The Declaration directed the WTO General Council to establish a
to examine all trade-related issues arising from electronic commerce, and to
present a progress report to the WTO’s Third Ministerial Conference.
The 1998 declaration also included a so-called moratorium stating that
“members will continue their current practice of not imposing customs
duties on electronic transmission”.
work programme was adopted by the WTO General Council on 25 September 1998.
It continued after the Third Ministerial Conference in Seattle, November 1999.
The Doha decision
At the Fourth Ministerial Conference in Doha in 2001, ministers agreed to
continue the work programme as well as to extend the moratorium on customs
duties. They instructed the General Council, in
paragraph 34 of the Doha Declaration, to report on further progress to
the Fifth Ministerial in Cancún, in 2003.
Under the work programme, issues related to electronic commerce have been
examined by the Council for Trade in Services, the Council for Trade in
Goods, the Council for TRIPS and the Committee on Trade and Development.
During the course of the work programme a number of background notes on the
issues have been produced by the WTO Secretariat and many member governments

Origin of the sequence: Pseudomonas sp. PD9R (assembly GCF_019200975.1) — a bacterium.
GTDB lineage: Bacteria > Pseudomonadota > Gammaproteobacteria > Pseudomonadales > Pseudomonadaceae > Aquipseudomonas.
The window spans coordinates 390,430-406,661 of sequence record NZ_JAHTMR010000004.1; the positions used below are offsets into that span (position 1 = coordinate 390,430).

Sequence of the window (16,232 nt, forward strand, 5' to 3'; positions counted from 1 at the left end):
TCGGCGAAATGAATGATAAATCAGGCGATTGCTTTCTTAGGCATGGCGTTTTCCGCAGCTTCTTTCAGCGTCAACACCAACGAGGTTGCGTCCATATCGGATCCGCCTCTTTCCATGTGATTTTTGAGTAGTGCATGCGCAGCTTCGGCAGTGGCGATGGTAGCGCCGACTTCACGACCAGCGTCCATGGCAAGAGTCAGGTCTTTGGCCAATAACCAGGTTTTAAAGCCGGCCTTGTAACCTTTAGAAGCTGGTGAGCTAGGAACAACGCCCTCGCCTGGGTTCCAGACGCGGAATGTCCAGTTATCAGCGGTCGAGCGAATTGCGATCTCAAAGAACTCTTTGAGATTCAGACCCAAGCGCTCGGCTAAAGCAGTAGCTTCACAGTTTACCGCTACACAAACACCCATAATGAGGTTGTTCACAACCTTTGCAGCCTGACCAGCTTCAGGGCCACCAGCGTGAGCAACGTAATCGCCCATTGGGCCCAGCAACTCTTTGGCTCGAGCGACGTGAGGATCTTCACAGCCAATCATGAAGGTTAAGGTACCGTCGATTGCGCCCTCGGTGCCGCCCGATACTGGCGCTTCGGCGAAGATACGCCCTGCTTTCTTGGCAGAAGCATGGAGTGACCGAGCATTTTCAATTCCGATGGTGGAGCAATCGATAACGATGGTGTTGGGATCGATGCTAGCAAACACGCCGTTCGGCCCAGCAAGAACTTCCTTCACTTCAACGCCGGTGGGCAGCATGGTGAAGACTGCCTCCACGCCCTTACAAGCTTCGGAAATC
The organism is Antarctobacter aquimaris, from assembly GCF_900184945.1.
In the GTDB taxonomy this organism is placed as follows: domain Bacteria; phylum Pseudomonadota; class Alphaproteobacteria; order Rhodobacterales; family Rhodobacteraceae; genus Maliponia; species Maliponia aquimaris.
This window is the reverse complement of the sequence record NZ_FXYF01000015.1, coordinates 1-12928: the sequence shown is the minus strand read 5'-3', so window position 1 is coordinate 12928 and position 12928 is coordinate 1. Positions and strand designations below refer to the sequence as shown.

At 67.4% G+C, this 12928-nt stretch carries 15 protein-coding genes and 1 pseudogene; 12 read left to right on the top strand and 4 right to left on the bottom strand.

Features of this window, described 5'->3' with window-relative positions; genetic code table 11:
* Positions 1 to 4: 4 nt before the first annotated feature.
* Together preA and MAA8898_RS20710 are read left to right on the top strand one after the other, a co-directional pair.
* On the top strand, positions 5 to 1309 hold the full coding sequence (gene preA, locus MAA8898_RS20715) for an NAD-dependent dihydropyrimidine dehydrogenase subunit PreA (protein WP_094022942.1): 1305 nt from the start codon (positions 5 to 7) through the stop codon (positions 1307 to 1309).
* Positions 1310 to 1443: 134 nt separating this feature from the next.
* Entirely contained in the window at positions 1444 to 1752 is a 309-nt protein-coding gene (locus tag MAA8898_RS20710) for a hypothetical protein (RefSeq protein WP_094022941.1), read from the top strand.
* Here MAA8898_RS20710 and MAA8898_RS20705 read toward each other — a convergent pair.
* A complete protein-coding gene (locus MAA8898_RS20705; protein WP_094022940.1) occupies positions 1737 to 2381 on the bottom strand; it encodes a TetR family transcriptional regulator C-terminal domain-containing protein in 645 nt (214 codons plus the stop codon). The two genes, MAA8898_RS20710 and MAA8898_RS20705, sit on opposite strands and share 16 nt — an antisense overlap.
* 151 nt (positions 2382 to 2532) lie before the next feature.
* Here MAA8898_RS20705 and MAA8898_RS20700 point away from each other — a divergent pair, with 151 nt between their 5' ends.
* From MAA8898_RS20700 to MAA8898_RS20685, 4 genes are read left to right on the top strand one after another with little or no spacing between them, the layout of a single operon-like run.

have submitted documents outlining their own thoughts.
Since then …
After the Doha Ministerial Declaration, the General Council agreed to hold
“dedicated” discussions on cross-cutting issues, i.e. issues whose potential
relevance may “cut across” different agreements of the multilateral system.
So far, there have been five discussions dedicated to electronic commerce,
held under General Council’s auspices.
The issues discussed included: classification of the content of certain
electronic transmissions; development-related issues; fiscal implications of
e-commerce; relationship (and possible substitution effects) between e-commerce
and traditional forms of commerce; imposition of customs duties on
electronic transmissions; competition; jurisdiction and applicable law/other
Participants in the dedicated discussions hold the view that the examination
of these cross-cutting issues is unfinished, and that further work to
clarify these issues is needed.